Attributing configuration management tools hardening automation capabilities is an inadequate definition since they only provide a partial solution to one of the stages.
2. Compliance scanners:
Compliance scanning vendors also often claim to automate the hardening process. This is also only partially true, since they too, only address one out of the three stages. Compliance scanners help to automate the monitoring stage (each tool according to its unique features and capabilities). These tools will help you understand your gaps before you start to harden and maintain your compliance posture at the same level post hardening. The same as configuration management tools, referring to compliance scanners as hardening automation tools is also inadequate.
These two families of tools usually like to attribute themselves hardening automation qualities, although it is not accurate. Both types of tools don't provide any solution to the Testing stage, which is by far the most resource-demanding and complex stage. So, what are real hardening automation tools? Are there any in the market? Yes.
Hardening Automation Tools:
Real hardening automation tools completely automates all three stages of the hardening project, transforming the hardening project to a matter of few clicks with no in-house special expertise required. Real hardening automation tools really automates the hardening process. How?
hardening automation tools save you the need to test and automatically generate an impact analysis report which indicates which policy rule is enforced, which isn't. The rules that are not enforced are divided to rules that can be enforced and rules that will lead to downtime when being enforced (and their specific reason). All the information you need is provided without having to do anything. Hardening automation tools generate this impact analysis by learning your production dependencies. This means that the accuracy of the report is as high as possible, minimizing the risk for a downtime caused by hardening. This ability also allows organizations to minimize the time invested for hardening one machine to only 5 minutes (instead of five hours).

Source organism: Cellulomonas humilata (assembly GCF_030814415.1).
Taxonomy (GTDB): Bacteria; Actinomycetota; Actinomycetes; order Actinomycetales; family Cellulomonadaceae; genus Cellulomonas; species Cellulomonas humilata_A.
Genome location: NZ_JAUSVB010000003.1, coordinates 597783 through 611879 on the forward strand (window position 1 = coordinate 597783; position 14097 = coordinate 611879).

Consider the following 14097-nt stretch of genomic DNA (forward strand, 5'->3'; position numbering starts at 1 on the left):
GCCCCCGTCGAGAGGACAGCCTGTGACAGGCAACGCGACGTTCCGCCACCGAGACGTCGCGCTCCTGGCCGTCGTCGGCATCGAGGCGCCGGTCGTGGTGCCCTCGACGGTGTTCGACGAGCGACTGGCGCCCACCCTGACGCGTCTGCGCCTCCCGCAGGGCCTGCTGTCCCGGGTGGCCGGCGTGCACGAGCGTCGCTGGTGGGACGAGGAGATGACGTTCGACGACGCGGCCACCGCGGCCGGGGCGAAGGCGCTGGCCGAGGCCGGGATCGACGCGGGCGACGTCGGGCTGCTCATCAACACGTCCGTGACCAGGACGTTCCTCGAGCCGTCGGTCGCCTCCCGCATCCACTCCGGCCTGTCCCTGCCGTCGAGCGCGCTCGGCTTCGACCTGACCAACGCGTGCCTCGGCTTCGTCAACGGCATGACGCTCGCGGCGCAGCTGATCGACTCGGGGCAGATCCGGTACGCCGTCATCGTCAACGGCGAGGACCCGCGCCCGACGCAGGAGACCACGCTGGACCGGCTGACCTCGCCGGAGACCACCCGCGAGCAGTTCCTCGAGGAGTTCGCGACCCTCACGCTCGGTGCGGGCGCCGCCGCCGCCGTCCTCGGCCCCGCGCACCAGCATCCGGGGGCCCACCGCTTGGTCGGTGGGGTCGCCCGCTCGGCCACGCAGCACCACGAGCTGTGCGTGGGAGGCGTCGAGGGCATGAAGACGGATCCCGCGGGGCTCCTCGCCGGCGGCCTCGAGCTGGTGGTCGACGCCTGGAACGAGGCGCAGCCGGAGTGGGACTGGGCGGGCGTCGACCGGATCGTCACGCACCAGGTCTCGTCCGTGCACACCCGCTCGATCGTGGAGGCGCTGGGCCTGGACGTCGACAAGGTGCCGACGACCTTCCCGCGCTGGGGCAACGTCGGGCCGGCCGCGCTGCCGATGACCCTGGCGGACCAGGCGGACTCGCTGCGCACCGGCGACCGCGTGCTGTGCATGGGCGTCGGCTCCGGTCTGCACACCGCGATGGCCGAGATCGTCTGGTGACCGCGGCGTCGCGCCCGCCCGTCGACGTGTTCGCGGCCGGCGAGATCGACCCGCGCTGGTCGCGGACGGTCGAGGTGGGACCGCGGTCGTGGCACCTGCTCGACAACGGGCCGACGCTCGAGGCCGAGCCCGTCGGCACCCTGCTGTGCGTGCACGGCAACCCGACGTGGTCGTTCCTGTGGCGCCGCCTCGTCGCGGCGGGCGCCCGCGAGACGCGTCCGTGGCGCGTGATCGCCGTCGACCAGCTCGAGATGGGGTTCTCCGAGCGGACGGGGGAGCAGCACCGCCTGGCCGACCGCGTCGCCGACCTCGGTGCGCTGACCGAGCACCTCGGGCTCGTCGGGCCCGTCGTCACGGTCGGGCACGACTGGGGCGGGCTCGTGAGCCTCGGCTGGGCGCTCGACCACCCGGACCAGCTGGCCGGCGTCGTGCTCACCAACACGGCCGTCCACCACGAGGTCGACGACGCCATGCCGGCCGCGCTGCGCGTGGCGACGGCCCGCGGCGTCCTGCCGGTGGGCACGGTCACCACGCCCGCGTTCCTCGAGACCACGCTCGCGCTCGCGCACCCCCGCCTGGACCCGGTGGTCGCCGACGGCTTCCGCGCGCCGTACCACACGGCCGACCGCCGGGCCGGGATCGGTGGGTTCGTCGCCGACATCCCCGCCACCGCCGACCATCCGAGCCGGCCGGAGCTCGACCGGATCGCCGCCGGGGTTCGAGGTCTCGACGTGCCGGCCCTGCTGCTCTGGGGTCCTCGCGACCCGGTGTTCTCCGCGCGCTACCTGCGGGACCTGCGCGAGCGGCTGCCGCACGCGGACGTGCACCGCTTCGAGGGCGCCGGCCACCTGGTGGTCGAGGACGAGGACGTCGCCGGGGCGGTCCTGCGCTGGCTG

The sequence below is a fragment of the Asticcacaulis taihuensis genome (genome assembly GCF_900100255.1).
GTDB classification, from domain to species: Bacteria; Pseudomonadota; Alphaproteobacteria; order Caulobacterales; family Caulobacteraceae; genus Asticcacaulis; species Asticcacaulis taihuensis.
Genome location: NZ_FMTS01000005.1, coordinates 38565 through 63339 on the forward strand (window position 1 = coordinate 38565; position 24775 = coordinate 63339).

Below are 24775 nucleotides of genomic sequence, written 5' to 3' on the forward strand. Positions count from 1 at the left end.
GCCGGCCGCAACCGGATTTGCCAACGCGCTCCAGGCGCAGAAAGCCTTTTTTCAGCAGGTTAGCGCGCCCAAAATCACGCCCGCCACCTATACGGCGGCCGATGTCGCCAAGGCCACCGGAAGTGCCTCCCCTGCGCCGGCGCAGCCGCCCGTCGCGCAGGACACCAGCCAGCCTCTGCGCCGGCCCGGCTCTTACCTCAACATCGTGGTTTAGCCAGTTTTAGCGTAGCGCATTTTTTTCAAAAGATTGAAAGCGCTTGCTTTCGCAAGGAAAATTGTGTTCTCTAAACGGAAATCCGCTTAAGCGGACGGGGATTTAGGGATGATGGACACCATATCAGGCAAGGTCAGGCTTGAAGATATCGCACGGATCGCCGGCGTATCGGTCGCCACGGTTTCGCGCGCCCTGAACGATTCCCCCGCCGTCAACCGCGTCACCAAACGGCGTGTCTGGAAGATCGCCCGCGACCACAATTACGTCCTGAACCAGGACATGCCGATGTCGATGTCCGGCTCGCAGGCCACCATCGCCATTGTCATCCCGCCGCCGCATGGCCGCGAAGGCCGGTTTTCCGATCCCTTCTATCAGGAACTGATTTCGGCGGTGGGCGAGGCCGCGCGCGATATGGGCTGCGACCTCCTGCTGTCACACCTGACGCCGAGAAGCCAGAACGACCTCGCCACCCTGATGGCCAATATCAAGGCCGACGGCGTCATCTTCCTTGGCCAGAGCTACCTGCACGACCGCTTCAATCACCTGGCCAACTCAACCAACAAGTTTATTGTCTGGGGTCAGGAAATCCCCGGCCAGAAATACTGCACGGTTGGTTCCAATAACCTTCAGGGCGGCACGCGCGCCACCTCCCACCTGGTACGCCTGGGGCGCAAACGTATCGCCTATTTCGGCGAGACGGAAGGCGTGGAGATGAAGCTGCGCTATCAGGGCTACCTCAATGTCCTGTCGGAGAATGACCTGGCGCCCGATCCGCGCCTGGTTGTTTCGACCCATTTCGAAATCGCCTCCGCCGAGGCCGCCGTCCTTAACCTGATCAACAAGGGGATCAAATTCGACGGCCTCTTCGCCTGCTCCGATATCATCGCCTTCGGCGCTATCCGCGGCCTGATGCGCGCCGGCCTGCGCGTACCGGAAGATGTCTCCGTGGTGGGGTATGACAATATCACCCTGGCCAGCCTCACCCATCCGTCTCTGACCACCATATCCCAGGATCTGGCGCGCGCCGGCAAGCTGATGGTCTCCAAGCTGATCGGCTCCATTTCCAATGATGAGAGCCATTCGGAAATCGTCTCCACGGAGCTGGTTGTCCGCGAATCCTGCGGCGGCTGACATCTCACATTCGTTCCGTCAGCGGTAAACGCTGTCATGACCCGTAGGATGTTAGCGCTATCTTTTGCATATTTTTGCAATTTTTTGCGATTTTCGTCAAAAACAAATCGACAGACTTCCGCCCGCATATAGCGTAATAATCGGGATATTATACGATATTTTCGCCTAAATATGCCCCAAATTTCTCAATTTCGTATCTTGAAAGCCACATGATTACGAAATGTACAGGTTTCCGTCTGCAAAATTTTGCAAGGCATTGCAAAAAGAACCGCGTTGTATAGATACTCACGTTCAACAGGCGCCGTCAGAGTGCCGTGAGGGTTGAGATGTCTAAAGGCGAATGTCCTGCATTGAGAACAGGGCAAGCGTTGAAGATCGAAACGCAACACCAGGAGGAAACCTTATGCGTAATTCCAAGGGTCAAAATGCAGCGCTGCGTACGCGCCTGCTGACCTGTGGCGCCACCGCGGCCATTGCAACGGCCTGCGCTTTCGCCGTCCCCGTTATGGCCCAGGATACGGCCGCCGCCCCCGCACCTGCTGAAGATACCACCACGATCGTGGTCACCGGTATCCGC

real hardening automation tools will completely automate also the enforcement stage. While the configuration management process is complex to handle, manage and monitor, hardening automation tools allow you to control your entire infrastructure from a single point of control. This means that from a single point you'll be able to push any policy to any server in any environment, and also to roll back in case you need to. There is no need for scripts or in-house knowledge on how to build automation. In only a few clicks all your policies can be implemented on the right machine.
in addition to the previous capabilities, hardening automation tools will also monitor and make sure your compliance posture remains as high as it was a minute after you finished to harden. This is done by alerting and remediating on any configuration drifts done by either malicious activity, human error, or accepted changes in the infrastructure. This is extremely important since hardening is not a one-time task, but a continuous process.
Hardening automation should only refer to tools that automate the entire process of hardening. Anything else will provide only a partial solution and misguide the user. To continue your reading and learn which vendor offers hardening automation tools, you can continue your reading here: "Hardening Tools 101"